Observers agree that the ongoing confrontation between the president and the judiciary is a reflection of a deeper, more dangerous struggle between the Muslim Brotherhood and SCAF, which now enjoys the support, even if undeclared, of the majority of liberal and secular political parties. SCAF and secular parties are clearly worried that Mursi's decision to reinstate parliament and to challenge the SCC court was only a beginning for a plan by the Brotherhood to control major state institutions, and to remove those who are believed to be loyal to the former Mubarak regime, or those who would oppose their Islamist project.
"They clearly want to Islamicise the state because they believe that the majority they enjoy in parliament allow them to do so," said Amr Hashem Rabie, an expert at Al-Ahram Centre for Political and Strategic Studies. "President Mursi reinstated the parliament because his Muslim Brotherhood Party had a majority there, and because he wanted to use that majority to issue legislation that would allow him to control the state," he added.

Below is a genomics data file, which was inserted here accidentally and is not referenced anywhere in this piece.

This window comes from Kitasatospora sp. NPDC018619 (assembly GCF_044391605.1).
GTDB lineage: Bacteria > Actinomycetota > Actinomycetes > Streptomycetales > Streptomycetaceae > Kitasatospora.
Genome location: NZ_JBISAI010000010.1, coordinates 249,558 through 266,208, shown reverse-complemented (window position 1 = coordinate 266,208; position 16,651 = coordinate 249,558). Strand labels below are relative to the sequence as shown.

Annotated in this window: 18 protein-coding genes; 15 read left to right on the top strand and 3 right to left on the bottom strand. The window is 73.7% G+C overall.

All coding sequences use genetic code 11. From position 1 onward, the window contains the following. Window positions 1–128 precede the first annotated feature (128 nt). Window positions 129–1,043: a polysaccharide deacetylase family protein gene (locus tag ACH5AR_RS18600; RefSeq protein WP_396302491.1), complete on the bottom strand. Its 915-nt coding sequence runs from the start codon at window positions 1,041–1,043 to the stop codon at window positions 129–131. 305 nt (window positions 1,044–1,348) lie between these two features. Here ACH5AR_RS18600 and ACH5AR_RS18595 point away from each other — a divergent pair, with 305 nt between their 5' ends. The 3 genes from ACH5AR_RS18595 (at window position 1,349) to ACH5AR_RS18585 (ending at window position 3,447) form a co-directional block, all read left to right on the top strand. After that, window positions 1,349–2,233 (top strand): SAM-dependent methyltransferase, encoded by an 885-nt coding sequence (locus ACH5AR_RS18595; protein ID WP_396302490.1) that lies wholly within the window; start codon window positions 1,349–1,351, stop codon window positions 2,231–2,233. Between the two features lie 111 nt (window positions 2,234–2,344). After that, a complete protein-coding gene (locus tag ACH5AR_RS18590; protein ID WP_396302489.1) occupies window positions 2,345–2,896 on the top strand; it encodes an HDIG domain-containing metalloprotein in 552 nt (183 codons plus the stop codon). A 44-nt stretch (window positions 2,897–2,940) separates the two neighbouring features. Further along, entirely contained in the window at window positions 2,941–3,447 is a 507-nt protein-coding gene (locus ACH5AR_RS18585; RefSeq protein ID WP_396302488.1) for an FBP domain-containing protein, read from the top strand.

The Muslim Brotherhood leaders insist that the parliament that was elected by 27 million Egyptians late last year was "the only legitimate, elected body that reflected the people's will," said leading Brotherhood figure Ahmed Abu Baraka. He described the SCC ruling as mounting to "political thuggery". He claimed that even if the parliament's election law was unconstitutional, it only applied to one-third of the members, and not the entire elected body. He also argued that SCAF Commander Field Marshal Hussein Tantawi had no right to issue a decree ordering the dissolution of parliament on the basis of the SCC ruling, considering that it came out only three days before the second round of voting that led to Mursi's victory on 17 June. "He [Tantawi] should have definitely left the decision on how to implement the Constitutional Court ruling to the new president," Abu Baraka argued. "The military and the Constitutional Court cannot deal with such disregard with a legitimate, elected body," he added.